What Are Neonatal Seizures and What Does It Mean If a Baby Has Them? | Juthow.com

 They are described as a rapid, paroxysmal, abnormal change in electrographic activity that can appear at any time between delivery and the conclusion of the neonatal period.

Neonatal convulsions are instances of abnormal brain electrical activity that take place within the first 28 days of existence. They frequently indicate severe underlying conditions that could be fatal or require lengthy therapy.


What are neonatal seizures?

When the brain's electrical energy alters, seizures take place. Neonatal seizures are those that happen within the first 28 days of a full-term infant's existence or the first 44 weeks of a premature baby's development. 

Neonatal seizures, one of the most frequent medical crises in newborns, may be challenging to spot in children this young because the signs may be subtle. 

Finding the source of neonatal seizures is essential to know the conditions an infant has and the most effective method to address them because they are one of the most prevalent symptoms of neurological problems in a baby.


What are the types of neonatal seizures?

Neonatal seizures can be focal, affecting just one region or limb, generalized, affecting the complete body, and multifocal, impacting more than one leg. 

Neonatal convulsions can be of four major types:


Minor Convulsions

Neonatal convulsions in some newborns can cause odd movements, also known as "subtle seizures." These motions, which are more typical in full-term babies, include the following actions:

Mouth movements

Gnawing, sticking out the tongue, biting, and swallowing

Eye movements

Eye rolling or wandering, blinking or fluttering, gazing, or erratically or wildly moving the eyes

Body movements

Pedalling with the feet and legs, thrashing, struggling, and taking lengthy breath breaks


Even though subtle convulsions may not always be visible on an electroencephalogram (EEG), they are typically a symptom of a disease that affects the brain's structure or function.


Clonic seizures

One or both sides of the torso as well as one limb or leg can experience clonic seizures. They are quick, jerky motions that typically result in electrical proof on an EEG test.


Tonic seizures

One limb or leg may be the only part of the body to experience tonic convulsions. They exhibit an abrupt tightening trait. EEG examinations may reveal tonic convulsions.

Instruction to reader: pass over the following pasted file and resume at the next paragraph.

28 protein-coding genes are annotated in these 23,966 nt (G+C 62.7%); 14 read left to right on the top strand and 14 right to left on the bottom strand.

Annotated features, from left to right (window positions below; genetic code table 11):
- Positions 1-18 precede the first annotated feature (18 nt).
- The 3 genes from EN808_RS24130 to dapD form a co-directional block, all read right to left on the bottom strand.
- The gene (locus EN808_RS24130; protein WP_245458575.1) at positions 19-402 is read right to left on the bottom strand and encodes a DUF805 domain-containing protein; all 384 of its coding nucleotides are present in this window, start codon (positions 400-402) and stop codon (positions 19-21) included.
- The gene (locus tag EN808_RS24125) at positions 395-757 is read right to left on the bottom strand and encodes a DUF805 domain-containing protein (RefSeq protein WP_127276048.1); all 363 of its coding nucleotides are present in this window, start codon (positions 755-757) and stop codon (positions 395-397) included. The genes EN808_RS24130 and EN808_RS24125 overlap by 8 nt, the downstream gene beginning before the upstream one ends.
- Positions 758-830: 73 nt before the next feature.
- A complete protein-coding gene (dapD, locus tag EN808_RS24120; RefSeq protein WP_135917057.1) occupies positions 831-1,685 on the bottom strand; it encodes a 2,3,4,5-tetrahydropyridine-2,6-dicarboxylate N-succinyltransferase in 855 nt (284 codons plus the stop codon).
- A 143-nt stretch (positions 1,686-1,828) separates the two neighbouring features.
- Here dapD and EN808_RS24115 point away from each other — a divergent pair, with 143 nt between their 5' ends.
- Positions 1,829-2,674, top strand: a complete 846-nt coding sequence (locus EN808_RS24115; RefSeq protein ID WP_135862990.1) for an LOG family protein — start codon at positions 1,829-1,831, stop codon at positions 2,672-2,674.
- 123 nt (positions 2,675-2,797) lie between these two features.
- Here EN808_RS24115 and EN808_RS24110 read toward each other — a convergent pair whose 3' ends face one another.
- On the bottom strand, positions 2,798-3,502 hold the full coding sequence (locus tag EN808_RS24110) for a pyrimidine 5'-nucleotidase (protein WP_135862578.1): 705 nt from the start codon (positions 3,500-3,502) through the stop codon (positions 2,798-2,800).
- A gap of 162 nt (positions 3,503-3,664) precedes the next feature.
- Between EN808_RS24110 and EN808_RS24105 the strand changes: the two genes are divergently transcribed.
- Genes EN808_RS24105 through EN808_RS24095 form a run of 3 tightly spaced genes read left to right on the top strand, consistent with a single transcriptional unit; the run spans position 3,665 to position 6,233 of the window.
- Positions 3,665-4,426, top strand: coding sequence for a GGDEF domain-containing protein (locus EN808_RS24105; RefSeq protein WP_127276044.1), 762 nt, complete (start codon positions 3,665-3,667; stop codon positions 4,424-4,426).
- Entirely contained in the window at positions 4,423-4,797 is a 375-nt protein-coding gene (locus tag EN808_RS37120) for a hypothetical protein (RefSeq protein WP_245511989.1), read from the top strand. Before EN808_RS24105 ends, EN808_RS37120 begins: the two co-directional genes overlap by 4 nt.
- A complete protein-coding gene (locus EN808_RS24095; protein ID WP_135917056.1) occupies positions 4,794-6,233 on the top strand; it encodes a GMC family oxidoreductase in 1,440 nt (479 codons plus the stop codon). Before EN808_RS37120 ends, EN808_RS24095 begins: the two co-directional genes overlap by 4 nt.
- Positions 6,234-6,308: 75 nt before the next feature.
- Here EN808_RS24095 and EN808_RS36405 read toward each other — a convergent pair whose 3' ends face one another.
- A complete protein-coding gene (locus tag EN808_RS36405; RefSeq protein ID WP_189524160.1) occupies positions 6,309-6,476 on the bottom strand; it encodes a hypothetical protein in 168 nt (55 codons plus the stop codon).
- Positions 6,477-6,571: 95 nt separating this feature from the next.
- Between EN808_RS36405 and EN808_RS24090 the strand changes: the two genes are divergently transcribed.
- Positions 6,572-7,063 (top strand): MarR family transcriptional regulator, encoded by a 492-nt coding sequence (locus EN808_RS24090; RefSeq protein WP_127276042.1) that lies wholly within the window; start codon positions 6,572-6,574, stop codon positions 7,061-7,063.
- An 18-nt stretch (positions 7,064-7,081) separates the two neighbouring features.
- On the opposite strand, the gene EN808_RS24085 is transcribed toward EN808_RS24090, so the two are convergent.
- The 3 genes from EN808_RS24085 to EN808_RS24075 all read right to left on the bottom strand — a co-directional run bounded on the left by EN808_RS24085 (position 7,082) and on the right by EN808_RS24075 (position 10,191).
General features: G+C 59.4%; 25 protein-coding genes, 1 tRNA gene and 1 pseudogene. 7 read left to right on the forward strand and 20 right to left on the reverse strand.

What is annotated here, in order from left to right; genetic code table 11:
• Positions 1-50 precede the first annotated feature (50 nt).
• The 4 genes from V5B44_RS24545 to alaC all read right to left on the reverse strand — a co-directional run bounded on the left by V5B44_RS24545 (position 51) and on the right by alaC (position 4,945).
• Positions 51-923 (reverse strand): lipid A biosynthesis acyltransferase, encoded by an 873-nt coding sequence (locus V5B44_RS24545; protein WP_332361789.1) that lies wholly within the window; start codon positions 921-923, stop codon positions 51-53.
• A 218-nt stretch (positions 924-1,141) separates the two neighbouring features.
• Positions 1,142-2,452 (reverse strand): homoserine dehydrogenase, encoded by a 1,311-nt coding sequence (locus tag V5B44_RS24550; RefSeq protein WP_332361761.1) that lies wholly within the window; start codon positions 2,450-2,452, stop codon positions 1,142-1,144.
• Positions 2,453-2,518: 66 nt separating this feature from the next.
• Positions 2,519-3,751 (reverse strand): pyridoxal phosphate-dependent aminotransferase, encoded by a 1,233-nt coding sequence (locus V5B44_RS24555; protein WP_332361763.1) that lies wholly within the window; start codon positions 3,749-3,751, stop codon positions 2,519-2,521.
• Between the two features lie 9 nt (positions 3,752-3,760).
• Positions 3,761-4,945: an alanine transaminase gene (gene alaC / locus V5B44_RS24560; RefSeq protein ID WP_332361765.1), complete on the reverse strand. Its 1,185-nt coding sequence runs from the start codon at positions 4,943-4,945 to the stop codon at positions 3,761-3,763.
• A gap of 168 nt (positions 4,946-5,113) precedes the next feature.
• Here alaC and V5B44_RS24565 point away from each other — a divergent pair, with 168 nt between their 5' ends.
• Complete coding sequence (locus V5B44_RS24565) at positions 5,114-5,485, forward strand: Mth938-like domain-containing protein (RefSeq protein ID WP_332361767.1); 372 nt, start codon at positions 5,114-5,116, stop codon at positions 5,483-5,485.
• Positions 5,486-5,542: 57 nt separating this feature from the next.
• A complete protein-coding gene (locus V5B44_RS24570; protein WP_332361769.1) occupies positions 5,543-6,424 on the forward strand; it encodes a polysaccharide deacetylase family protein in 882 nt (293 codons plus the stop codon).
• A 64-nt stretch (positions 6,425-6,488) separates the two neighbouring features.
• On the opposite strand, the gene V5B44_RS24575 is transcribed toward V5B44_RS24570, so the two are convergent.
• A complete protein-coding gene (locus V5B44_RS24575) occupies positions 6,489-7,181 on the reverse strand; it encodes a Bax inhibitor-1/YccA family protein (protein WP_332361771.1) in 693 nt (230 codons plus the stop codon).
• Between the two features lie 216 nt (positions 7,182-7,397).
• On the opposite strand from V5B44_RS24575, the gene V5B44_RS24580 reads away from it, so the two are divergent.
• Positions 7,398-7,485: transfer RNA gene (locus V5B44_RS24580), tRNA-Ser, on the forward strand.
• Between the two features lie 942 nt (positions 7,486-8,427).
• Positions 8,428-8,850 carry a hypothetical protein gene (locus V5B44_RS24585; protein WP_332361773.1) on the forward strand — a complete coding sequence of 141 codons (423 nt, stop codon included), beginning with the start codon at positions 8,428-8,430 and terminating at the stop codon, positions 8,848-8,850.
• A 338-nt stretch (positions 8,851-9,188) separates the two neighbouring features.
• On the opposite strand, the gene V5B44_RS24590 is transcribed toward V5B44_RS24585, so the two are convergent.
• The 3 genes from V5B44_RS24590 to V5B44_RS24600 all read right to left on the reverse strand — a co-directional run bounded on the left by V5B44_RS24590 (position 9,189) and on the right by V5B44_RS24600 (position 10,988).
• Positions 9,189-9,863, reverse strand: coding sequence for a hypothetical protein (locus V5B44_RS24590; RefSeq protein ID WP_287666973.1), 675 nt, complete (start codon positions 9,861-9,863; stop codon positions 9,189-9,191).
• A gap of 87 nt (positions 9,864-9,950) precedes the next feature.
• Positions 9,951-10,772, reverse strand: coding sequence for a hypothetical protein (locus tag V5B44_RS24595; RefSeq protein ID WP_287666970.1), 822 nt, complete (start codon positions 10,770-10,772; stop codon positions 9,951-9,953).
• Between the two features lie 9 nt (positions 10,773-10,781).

Tonic-clonic seizures

These events, which are also referred to as grand mal seizures, are what most people picture when they think of seizures. These seizures commence with the tonic phase (an abrupt stiffening of the body), followed by the clonic phase, combining the traits of both clonic and tonic seizures. (jerky, rhythmic shaking).


Myoclonic seizures

Myoclonic seizures can either be multifocal, affecting more than one organ or region of the body, or focal, affecting just one. Usually, they consist of a single motion or quickly repeated, nonrhythmic movements.

 Myoclonic seizures, like subtle seizures, may not always be visible on an EEG and are typically a symptom of conditions that impact the anatomy or function of the brain.


What are the signs and symptoms of neonatal seizures?

Depending on the sort of neonatal seizure an infant has, neonatal seizure signs will vary. These signs could consist of:

  • continuous but brief stiffening of the neck or body
  • repetitive, rhythmic contractions of the face, arms, legs, neck, or torso
  • unusual facial expressions, eye movements, or mouth movements


What causes neonatal seizures?

Neonatally induced seizures are brought on by brain-related conditions. They could be brought on by a variety of circumstances. The most frequent reasons include:

  • brain infection (intracranial infections)
  • there’s a problem with the baby’s brain development (congenital brain malformations)
  • bleeding in the brain (intracranial haemorrhage)
  • the baby’s brain doesn’t get enough oxygen (hypoxic-ischemic encephalopathy (HIE))
  • the baby has a stroke that stops oxygen flow in part of the brain (focal ischemic stroke)
  • conditions that affect biochemical processes in the baby’s body (metabolic disorders)


How are neonatal seizures diagnosed?

While some neonatal seizures happen on their own without a reason or stimulus, others do. For therapy and prognosis, it's crucial to identify the source of a baby's seizures. The following tests are used to identify newborn seizures: